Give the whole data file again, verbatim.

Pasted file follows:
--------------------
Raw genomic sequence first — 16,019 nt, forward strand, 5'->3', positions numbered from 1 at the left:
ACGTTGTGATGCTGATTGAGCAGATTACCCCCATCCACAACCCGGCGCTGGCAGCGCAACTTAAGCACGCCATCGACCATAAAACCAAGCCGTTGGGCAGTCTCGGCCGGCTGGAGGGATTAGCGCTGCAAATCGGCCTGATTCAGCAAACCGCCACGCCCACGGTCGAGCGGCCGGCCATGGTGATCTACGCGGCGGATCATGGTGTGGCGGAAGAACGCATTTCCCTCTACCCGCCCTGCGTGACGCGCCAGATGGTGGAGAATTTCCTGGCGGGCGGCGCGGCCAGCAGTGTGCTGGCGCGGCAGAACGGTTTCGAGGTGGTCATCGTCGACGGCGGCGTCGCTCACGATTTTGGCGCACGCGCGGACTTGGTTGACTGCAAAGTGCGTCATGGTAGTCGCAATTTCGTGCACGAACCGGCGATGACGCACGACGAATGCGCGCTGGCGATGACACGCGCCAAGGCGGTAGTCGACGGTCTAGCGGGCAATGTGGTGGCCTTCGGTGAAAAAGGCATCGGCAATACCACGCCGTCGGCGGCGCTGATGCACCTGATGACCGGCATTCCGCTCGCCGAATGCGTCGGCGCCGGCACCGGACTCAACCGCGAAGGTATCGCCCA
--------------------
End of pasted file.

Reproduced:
Raw genomic sequence first — 16,019 nt, forward strand, 5'->3', positions numbered from 1 at the left:
ACGTTGTGATGCTGATTGAGCAGATTACCCCCATCCACAACCCGGCGCTGGCAGCGCAACTTAAGCACGCCATCGACCATAAAACCAAGCCGTTGGGCAGTCTCGGCCGGCTGGAGGGATTAGCGCTGCAAATCGGCCTGATTCAGCAAACCGCCACGCCCACGGTCGAGCGGCCGGCCATGGTGATCTACGCGGCGGATCATGGTGTGGCGGAAGAACGCATTTCCCTCTACCCGCCCTGCGTGACGCGCCAGATGGTGGAGAATTTCCTGGCGGGCGGCGCGGCCAGCAGTGTGCTGGCGCGGCAGAACGGTTTCGAGGTGGTCATCGTCGACGGCGGCGTCGCTCACGATTTTGGCGCACGCGCGGACTTGGTTGACTGCAAAGTGCGTCATGGTAGTCGCAATTTCGTGCACGAACCGGCGATGACGCACGACGAATGCGCGCTGGCGATGACACGCGCCAAGGCGGTAGTCGACGGTCTAGCGGGCAATGTGGTGGCCTTCGGTGAAAAAGGCATCGGCAATACCACGCCGTCGGCGGCGCTGATGCACCTGATGACCGGCATTCCGCTCGCCGAATGCGTCGGCGCCGGCACCGGACTCAACCGCGAAGGTATCGCCCA